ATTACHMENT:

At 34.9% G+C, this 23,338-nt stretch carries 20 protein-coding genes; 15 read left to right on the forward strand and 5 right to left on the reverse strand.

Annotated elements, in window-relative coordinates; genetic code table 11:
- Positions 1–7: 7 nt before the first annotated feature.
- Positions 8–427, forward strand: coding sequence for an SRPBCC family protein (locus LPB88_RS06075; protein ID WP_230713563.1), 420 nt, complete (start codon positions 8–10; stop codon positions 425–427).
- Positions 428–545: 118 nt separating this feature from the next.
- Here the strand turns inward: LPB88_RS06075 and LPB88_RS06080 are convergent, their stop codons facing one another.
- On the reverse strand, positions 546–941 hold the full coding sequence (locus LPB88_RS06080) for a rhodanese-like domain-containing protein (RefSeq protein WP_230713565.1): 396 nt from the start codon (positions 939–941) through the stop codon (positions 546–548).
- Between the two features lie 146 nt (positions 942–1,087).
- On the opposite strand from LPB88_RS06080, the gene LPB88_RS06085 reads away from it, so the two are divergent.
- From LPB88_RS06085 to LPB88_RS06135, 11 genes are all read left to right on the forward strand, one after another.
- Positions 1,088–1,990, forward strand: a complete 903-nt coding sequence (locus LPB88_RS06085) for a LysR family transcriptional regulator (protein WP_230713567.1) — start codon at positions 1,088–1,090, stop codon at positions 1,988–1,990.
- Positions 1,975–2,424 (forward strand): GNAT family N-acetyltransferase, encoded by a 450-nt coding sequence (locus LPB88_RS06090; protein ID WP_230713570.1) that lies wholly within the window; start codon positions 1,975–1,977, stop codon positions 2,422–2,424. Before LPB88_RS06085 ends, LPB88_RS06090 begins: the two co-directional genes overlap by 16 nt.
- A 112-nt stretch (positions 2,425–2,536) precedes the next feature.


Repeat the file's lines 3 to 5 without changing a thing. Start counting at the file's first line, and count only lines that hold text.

- Positions 1–7: 7 nt before the first annotated feature.
- Positions 8–427, forward strand: coding sequence for an SRPBCC family protein (locus LPB88_RS06075; protein ID WP_230713563.1), 420 nt, complete (start codon positions 8–10; stop codon positions 425–427).
- Positions 428–545: 118 nt separating this feature from the next.